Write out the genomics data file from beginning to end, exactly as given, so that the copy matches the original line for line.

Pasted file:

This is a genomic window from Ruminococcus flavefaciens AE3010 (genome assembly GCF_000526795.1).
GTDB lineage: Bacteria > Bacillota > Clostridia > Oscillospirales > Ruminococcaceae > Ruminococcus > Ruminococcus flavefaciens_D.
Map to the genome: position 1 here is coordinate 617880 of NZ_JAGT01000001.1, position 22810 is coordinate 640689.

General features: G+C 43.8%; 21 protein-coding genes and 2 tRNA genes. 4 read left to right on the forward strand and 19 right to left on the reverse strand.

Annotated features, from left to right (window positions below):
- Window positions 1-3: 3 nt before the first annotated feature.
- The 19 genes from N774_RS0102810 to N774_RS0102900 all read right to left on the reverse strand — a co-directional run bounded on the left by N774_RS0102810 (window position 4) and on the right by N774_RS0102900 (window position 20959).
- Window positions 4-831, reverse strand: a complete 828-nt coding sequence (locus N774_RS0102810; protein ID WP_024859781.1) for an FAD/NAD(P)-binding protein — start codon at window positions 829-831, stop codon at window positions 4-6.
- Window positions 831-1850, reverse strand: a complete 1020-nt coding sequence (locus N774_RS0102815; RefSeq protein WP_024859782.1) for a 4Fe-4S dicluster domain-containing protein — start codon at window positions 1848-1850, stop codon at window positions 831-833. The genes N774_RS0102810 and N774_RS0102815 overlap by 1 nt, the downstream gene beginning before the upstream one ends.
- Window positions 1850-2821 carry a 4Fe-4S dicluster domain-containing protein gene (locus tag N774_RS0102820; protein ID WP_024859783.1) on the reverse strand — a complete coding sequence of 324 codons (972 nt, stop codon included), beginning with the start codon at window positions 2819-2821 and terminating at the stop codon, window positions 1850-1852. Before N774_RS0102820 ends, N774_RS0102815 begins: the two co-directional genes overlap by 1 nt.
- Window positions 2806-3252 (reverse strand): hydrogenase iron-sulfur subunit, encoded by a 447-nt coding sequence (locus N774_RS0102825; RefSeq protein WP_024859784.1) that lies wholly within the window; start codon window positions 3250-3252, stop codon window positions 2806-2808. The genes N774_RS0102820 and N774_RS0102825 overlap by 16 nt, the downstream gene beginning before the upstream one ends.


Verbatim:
This is a genomic window from Ruminococcus flavefaciens AE3010 (genome assembly GCF_000526795.1).
GTDB lineage: Bacteria > Bacillota > Clostridia > Oscillospirales > Ruminococcaceae > Ruminococcus > Ruminococcus flavefaciens_D.
Map to the genome: position 1 here is coordinate 617880 of NZ_JAGT01000001.1, position 22810 is coordinate 640689.

General features: G+C 43.8%; 21 protein-coding genes and 2 tRNA genes. 4 read left to right on the forward strand and 19 right to left on the reverse strand.

Annotated features, from left to right (window positions below):
- Window positions 1-3: 3 nt before the first annotated feature.
- The 19 genes from N774_RS0102810 to N774_RS0102900 all read right to left on the reverse strand — a co-directional run bounded on the left by N774_RS0102810 (window position 4) and on the right by N774_RS0102900 (window position 20959).
- Window positions 4-831, reverse strand: a complete 828-nt coding sequence (locus N774_RS0102810; protein ID WP_024859781.1) for an FAD/NAD(P)-binding protein — start codon at window positions 829-831, stop codon at window positions 4-6.
- Window positions 831-1850, reverse strand: a complete 1020-nt coding sequence (locus N774_RS0102815; RefSeq protein WP_024859782.1) for a 4Fe-4S dicluster domain-containing protein — start codon at window positions 1848-1850, stop codon at window positions 831-833. The genes N774_RS0102810 and N774_RS0102815 overlap by 1 nt, the downstream gene beginning before the upstream one ends.
- Window positions 1850-2821 carry a 4Fe-4S dicluster domain-containing protein gene (locus tag N774_RS0102820; protein ID WP_024859783.1) on the reverse strand — a complete coding sequence of 324 codons (972 nt, stop codon included), beginning with the start codon at window positions 2819-2821 and terminating at the stop codon, window positions 1850-1852. Before N774_RS0102820 ends, N774_RS0102815 begins: the two co-directional genes overlap by 1 nt.
- Window positions 2806-3252 (reverse strand): hydrogenase iron-sulfur subunit, encoded by a 447-nt coding sequence (locus N774_RS0102825; RefSeq protein WP_024859784.1) that lies wholly within the window; start codon window positions 3250-3252, stop codon window positions 2806-2808. The genes N774_RS0102820 and N774_RS0102825 overlap by 16 nt, the downstream gene beginning before the upstream one ends.